This week marked the 25th Anniversary of Sonic the Hedgehog. As the face of Sega in 1991, the “Blue Blur” came with with the Mega Drive (known as the Genesis in the United States).
Since appearing on our screens, Sonic has become one of the most iconic characters today. Not only within the video game industry, but outside of it, too.
Becoming somewhat of a celebrity, he has not just appeared in his own games. During this time, Sonic has also appeared in TV shows, movies, and other media (even in other games!).
Sonic’s life is full of so much history, that it would take an ice age to write about the many games released. This edition of RETROspective focuses on the original 16-bit release, which changed gaming forever.
Sonic’s first encounter with Dr. Robotnik at Green Hill Zone remains an iconic boss battle
Concept and creation
Nintendo dominated console sales in the 1980s, reviving the industry after the 1983 crash. Sega, who specialised in arcade games, saw an excellent opportunity to break their monopoly.
To do this, Sega needed a mascot who could stand toe-to-toe with Nintendo’s Mario. Whilst Sega were in the console market, the sales of the NES dwarfed their Master System by a rate of over 4:1.
By the late 1980s, the Master System and NES had reached their potential. It was time for companies to release new consoles; this was a chance for Sega to compete. Sega’s next console venture was the Mega Drive, up against the SNES.
They believed their mascot, Alex Kidd, lacked the mainstream appeal to compete. The Enchanted Castle was unsuccessful, in a way proving their beliefs to be correct. Thus, it was necessary to create a character from scratch, who would give Sega a new lease of life, and start a new era.
Designers created various characters, including a rabbit with could grab objects with its ears. After much deliberation, the final design was of a hedgehog named “Mr. Needlemouse”.
This name was only provisional, with Needlemouse later changed to “Sonic”. His colour matched Sega’s blue, and his design was simple, sleek, and more edgy than Alex Kidd.
After finalising Sonic’s design, a small group, now named Sonic Team, immediately began development.
Each level was unique in every way, from graphics and music, to objects and obstacles
Ready to roll
With the foundations laid for Sega’s new assault on Nintendo, what game did Sonic Team want to create? The desire was to produce a simple run-and-jump game, which everybody could enjoy. No clever gimmicks, no unbeatable levels, and no complicated controls.
In relation to hardware, Sonic the Hedgehog would display the Mega Drive’s technical ability. With a faster processor, it was able to process movement at a higher rate. This enabled developers to up the tempo of games, resulting in more exciting gameplay.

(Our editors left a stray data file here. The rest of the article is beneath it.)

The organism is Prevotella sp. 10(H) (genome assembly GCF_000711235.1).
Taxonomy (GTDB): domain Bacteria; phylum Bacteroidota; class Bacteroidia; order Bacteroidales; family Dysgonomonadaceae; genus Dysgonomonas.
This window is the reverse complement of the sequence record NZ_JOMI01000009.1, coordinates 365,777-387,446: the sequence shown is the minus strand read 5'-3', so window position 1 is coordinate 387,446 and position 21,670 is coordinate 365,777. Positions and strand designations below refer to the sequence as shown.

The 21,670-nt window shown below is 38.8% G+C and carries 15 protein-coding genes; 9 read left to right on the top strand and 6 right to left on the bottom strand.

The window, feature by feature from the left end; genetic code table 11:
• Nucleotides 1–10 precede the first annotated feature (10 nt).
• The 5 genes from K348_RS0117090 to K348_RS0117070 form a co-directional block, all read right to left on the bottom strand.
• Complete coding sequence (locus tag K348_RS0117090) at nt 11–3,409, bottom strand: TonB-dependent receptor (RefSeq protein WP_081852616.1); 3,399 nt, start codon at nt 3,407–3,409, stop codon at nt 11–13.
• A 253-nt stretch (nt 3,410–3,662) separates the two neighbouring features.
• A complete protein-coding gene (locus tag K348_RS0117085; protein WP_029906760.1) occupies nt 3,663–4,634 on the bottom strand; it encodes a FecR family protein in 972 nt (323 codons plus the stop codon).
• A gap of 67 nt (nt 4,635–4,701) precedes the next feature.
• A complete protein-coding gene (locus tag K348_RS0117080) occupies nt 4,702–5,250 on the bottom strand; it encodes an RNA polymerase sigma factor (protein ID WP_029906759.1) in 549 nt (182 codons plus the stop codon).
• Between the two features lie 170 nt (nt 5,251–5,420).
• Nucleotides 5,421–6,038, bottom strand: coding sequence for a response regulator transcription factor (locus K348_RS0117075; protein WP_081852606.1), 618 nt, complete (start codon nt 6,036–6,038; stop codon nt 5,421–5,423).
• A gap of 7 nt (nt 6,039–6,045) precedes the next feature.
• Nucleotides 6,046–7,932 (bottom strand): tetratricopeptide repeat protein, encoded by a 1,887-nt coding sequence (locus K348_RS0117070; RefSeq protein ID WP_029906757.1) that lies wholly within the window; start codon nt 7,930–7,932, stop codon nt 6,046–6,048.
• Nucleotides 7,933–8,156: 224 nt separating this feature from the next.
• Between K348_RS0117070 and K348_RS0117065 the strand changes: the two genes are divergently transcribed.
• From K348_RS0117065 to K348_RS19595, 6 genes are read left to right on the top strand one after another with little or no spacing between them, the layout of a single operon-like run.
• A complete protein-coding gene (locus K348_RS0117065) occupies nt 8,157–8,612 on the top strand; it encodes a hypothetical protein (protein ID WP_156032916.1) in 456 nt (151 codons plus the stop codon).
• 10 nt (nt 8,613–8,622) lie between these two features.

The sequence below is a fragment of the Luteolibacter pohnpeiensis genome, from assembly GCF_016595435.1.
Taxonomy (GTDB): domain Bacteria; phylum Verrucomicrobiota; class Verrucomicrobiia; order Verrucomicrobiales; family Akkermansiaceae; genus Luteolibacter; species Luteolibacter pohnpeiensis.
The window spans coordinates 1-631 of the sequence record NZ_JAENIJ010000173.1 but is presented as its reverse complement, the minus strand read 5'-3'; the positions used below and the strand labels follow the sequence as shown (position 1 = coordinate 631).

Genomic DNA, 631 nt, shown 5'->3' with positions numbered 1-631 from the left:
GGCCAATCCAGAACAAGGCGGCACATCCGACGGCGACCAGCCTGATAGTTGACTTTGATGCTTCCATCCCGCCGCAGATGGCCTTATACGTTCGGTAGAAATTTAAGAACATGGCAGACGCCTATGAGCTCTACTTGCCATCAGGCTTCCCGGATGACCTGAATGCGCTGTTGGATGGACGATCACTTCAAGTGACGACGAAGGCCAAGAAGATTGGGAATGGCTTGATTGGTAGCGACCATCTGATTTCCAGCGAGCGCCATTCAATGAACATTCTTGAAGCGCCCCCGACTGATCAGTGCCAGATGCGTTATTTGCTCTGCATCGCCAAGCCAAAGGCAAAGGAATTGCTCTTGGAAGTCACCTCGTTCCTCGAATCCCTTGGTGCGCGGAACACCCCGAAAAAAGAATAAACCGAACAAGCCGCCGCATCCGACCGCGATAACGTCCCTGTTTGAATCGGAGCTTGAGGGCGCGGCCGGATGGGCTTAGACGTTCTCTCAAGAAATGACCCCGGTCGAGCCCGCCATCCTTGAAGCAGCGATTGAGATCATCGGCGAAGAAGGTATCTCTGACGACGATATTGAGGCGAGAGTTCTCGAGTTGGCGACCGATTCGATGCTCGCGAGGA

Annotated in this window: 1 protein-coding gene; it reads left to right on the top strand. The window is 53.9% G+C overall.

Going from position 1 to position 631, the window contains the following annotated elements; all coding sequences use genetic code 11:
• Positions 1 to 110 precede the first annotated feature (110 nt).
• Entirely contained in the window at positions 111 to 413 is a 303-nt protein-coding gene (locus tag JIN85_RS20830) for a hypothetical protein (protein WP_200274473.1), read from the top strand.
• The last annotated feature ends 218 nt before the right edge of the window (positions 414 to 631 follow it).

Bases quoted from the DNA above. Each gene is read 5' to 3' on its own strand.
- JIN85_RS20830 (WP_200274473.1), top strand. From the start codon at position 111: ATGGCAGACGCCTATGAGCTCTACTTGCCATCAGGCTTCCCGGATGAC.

Furthermore, Sega tasked another developer, named Ancient, to release an 8-bit Sonic game. This made owners of the Master System and Game Gear (handheld) more aware of Sonic’s profile.
It was vital to ensure that Sonic was synonymous with the Sega brand as soon as possible. The game, included in a bundle with the Mega Drive, competed with the SNES and Super Mario World.
Special Stages challenged players to complete the game by collecting all six Chaos Emeralds
In the zone
Sonic the Hedgehog had a simple premise. You’re playing as the hero, your aim is to defeat Dr. Robotnik, and save the world. There’s no complex story, no plot twists, and nothing to overthink.
This game was different to any other. Players were able to reach speeds they had never reached before. See environments as vibrant they had never seen before. And listen to quality sounds and music tracks they had never heard before.
It wasn’t just the sound and visuals which won people over.
The rings Sonic collected doubled up as a health system. With Sonic losing rings when hit, it ensured players didn’t become frustrated. And if Sonic did lose a life, the player would only restart from a checkpoint, of which there are several.
To complete the game, it was vital to collect all six Chaos Emeralds via Special Stages. Those who had 50 rings or more at the end of each level could access them via a portal. The need to beat Special Stages provided more than good reason for players to avoid damage.
Unlike other platformers, players achieved higher scores by clearing stages as fast as possible. This was a contrast to slower games, which rewarded collecting items and/or defeating enemies.
As a product, to say Sonic the Hedgehog was well-received is an understatement. The game received rave reviews across the industry, and still impresses many today.
The health system based from rings ensured playing the game wasn’t a frustrating experience
The present day
Appealing to the masses, Sonic stood out from the rest in the early 1990s. Several games followed, including Sonic the Hedgehog 2, Sonic CD and Sonic Adventure. Sonic’s debut resulted in the Genesis outselling the SNES by 2:1 in North America. This was a massive turnaround from being outsold 4:1 years earlier.
Sonic single-handedly changed not just the platform genre, but the industry as a whole. Without doubt, Sonic influenced other characters, such as Gex and Crash Bandicoot. It would not be outlandish to say the likes of Gex and Crash wouldn’t exist at all, had it not been for Sonic’s success.
Despite a less successful transition to 3D, Sonic is still a leader in the platform genre. Nowdays, he is starring in spin-off series Sonic Boom, and is playable in Super Smash Bros. This year, he will be appearing alongside Mario in this year’s game for the Olympics on Wii U.
It should go without saying that gaming has come a long way in the last quarter of a century, in more ways than one. But, one thing has remained consistent: Sonic’s ever-presence during this period.
And long may it continue for another 25 years.